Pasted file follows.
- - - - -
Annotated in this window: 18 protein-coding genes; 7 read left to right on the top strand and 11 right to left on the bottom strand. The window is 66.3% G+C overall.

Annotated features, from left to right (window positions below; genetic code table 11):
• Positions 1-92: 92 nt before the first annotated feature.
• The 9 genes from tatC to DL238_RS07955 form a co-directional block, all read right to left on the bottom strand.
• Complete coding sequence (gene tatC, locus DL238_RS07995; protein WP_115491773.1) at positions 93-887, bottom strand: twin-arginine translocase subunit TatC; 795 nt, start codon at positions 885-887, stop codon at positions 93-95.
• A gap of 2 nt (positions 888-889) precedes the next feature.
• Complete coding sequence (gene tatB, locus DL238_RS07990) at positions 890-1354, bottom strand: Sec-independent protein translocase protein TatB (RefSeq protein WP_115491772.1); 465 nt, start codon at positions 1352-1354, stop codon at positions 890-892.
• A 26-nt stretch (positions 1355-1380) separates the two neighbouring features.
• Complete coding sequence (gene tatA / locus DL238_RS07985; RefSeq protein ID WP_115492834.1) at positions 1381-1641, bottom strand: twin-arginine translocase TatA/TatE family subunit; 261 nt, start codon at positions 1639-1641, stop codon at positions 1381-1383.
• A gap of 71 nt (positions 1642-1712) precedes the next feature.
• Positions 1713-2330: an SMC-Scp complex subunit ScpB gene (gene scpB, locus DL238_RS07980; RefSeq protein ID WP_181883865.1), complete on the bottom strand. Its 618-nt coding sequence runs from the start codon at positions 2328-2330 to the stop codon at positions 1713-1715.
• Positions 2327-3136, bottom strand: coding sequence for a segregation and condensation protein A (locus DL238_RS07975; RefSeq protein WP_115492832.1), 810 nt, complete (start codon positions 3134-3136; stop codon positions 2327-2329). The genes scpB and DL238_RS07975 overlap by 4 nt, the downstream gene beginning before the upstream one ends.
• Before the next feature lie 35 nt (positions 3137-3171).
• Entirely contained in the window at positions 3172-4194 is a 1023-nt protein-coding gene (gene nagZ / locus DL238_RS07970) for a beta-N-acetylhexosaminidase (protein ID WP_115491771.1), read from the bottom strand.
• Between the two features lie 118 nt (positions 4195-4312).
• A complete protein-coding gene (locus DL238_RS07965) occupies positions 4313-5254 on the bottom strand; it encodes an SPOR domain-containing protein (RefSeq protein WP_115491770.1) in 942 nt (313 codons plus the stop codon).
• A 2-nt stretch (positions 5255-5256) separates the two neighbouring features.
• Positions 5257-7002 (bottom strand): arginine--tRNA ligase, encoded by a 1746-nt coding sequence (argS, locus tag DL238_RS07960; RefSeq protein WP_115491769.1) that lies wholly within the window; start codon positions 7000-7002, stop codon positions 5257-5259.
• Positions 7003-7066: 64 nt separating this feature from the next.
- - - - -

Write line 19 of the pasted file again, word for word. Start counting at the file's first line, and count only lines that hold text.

• Positions 7003-7066: 64 nt separating this feature from the next.